The Wall Street Journal reports that a federal survey of nursing homes found that 30% of 13,150 facilities that had rapid testing equipment for at least two weeks did not use it to test a single resident or staff member, even when regulations from CMS required them to do so.
Barbara Klick, chief executive of Sholom Community Alliance, which uses a lab to test staffers at its two nursing homes in Minnesota, told WSJ that using the rapid testing equipment sent by the government requires too much staff time, with false-negative and false-positive result potential making users wary of reliability.
Antigen tests being sent to the nursing homes include the Sofia 2 from Quidel (received emergency use authorization in May), the antigen test from Becton Dickinson (EUA in July) and the Abbott BinaxNow (EUA in August). The tests from Quidel and BD require the use of a machine to read the results, while Abbott’s is designed like a pregnancy test, with results available for reading off the testing card. Quidel and BD’s tests were sent to homes in July and were followed by Abbott’s shortly after it received EUA.
In addition to homes that didn’t use the devices, WSJ said another 16% reported using the tests on fewer than 20 residents and staff members. Also, 48% of the homes reported that they hadn’t used their rapid testing equipment in the most recent week included in the data (week ended Oct. 25), with 41% of homes that were required to test staff at least once a week saying they hadn’t used it in the most recent week. Those homes said they were waiting a day or more for lab results instead.
Quidel told WSJ that it is offering a “multifaceted approach” for training and supporting those using its products, while BD told the outlet that testing, including rapid antigen tests, plays an “essential role” in helping to stop the spread of COVID-19, and most nursing homes are getting regular reorders of its tests.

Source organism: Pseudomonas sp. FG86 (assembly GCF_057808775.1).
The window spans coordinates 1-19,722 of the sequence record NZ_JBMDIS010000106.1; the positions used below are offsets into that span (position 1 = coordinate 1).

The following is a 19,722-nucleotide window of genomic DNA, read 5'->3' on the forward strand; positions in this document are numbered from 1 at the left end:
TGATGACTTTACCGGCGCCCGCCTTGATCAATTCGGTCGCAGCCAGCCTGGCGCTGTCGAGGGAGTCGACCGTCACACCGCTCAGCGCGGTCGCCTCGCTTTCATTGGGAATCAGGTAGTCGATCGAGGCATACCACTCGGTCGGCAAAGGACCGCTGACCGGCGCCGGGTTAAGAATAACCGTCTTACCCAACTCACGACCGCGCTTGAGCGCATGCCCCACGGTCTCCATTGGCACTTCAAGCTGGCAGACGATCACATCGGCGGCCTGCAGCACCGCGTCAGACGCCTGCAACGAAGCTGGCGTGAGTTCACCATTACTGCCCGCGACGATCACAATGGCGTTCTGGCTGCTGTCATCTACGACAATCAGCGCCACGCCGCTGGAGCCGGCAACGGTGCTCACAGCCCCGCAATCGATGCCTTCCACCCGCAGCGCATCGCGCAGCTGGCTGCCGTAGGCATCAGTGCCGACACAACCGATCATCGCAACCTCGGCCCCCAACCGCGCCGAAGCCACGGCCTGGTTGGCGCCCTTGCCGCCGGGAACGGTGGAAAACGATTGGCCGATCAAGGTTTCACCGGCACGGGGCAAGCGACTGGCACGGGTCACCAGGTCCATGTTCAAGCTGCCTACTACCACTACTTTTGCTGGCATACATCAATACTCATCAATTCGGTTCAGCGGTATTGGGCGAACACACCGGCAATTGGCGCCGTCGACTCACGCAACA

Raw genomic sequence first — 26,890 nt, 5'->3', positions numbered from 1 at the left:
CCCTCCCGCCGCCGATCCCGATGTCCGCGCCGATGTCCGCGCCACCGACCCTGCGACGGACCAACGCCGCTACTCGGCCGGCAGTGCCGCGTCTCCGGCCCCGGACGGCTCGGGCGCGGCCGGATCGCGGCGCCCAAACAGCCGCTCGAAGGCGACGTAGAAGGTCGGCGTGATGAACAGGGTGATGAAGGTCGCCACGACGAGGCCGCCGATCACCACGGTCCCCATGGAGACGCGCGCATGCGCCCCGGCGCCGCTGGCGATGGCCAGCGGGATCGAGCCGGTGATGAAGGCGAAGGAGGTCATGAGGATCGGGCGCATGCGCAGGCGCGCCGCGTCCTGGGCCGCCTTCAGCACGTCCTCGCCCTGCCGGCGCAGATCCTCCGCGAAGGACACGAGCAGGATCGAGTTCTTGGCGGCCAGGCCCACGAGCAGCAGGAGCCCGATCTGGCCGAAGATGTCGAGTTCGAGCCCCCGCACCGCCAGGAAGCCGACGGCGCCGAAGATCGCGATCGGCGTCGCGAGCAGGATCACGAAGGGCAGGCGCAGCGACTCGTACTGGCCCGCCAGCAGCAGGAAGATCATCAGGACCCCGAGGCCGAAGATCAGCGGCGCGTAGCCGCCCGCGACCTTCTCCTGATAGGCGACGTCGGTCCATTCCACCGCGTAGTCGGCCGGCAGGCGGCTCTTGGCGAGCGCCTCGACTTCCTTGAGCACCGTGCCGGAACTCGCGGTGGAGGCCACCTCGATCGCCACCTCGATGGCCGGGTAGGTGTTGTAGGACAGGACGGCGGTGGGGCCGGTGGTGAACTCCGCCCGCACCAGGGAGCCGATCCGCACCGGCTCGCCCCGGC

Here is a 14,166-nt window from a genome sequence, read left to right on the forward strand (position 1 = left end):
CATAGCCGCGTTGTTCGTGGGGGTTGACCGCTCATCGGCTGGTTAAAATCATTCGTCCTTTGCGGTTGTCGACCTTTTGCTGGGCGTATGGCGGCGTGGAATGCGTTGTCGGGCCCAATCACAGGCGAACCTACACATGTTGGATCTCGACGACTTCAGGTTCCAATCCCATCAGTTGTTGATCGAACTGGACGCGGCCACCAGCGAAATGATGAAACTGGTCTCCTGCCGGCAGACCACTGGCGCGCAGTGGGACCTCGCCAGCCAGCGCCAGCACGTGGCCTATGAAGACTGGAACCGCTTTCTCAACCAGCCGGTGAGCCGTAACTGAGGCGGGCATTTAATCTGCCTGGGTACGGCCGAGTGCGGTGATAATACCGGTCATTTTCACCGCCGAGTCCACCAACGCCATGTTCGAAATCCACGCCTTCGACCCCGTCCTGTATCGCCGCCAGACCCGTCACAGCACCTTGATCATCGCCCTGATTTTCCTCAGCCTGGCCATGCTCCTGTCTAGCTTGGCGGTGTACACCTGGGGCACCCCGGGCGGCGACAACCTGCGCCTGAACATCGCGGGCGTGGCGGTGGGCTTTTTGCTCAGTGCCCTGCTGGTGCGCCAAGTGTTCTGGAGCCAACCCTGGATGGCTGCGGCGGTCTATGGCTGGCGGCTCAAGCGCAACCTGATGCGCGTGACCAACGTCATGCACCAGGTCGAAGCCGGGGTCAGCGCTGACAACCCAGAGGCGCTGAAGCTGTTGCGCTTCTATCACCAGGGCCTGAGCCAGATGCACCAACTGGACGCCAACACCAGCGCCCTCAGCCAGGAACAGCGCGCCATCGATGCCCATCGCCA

An Abbott spokesperson told MassDevice that widespread and affordable rapid antigen testing helps to slow the spread of the virus and get people who are most likely to be infectious into quarantine.
“Abbott has begun shipping BinaxNOW to HBCUs, disaster areas to support relief efforts, nursing homes and assisted living centers across the U.S., and the states,” a company statement shared by an Abbott spokesperson said, referring in part to historically Black colleges and universities. “Abbott’s BinaxNOW rapid antigen test, when administered by a healthcare professional and used as intended within the first seven days of symptom onset, provides consistent and reliable results. And, unlike other rapid antigen tests, Abbott’s do not require any additional equipment. We have worked with nursing homes proactively to ensure they have the resources needed to best deploy BinaxNOW, including conducting webinars and reaching out to facilities individually.”